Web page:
There is an immediate clash for Tony’s attention (and perhaps for his affection). Soon after Hugo is hired, Tony brings his girlfriend, Susan (Wendy Craig), over, and she and Hugo clash almost instantaneously. Their awkward rapport is reminiscent of the kind that can occur when your roommate’s girlfriend moves in and decides to take charge of the apartment. Here, it’s much worse. You get the feeling that Susan is trying to establish herself as being above Hugo in both authority and taste, and many of her words are rather emasculating. In one scene, Susan even suggests that Tony restrict him to his quarters. Their early interactions are so incredibly uncomfortable to watch that I found myself regarding Hugo with great empathy.

The second half of the film is a mind-bender, and its twists and turns cause us to rethink all that has come before and to wonder just where our allegiance should lie. It all starts innocently enough when Hugo requests that his sister Vera (Sarah Miles) be brought in as a maid. However, from the first moment we see Hugo and Vera together, it is clear that she is not who Hugo says she is. And as events unfold, we are forced to reconsider our earlier assessment of Susan. Perhaps she was right about Hugo all along.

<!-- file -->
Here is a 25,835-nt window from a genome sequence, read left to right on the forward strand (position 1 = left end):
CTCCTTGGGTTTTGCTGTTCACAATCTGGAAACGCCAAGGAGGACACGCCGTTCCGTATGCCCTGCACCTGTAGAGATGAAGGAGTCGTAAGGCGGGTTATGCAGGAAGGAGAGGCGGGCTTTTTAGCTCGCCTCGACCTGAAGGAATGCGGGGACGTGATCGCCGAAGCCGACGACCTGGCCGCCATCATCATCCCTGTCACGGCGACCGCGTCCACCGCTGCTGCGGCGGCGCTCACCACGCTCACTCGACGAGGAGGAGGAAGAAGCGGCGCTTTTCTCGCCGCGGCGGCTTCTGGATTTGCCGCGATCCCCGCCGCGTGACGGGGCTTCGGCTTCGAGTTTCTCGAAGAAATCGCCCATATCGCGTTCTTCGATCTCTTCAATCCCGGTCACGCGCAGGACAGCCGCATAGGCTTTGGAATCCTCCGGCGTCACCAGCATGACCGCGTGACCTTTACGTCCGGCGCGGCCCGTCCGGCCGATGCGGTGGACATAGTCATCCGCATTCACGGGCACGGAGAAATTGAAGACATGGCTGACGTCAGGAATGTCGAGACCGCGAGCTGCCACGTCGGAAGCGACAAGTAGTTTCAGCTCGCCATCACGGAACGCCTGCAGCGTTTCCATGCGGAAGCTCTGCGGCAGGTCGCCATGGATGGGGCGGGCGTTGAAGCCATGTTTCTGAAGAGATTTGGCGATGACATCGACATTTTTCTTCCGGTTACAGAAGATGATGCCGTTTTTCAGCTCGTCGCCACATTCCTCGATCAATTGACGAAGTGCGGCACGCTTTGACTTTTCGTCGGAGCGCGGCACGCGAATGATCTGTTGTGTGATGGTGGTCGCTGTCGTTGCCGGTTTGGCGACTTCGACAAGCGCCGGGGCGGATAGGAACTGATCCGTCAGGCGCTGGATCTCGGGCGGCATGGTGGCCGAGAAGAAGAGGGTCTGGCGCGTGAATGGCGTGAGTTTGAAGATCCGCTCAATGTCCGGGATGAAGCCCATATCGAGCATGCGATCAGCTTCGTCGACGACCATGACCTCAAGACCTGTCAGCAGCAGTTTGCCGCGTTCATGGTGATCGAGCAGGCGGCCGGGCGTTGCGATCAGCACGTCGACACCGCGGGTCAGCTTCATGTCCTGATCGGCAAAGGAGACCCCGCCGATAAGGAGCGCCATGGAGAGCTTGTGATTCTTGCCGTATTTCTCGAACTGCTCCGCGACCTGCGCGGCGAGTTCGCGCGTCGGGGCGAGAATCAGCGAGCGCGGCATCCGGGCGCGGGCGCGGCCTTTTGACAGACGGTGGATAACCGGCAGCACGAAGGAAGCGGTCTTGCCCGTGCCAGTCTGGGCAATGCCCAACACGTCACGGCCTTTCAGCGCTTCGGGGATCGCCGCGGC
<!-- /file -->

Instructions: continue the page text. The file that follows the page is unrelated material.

The Servant is well directed, and Losey is clearly a director that can get great performances out of his cast. I was particularly impressed with the way he uses close-ups of small reactions, the significance of which may not yet be apparent to the audience. The result of this is that viewers are continuously looking back and reassessing what had seemed like simple personality quirks or innocuous comments. Losey also demonstrates an uncanny gift for using music effectively. He combines the rebellious, free-spirited nature of jazz with the haunting melody of Cleo Laine’s “All Gone” to create a world that is constantly in motion and where danger and heartbreak are always lurking in the shadows.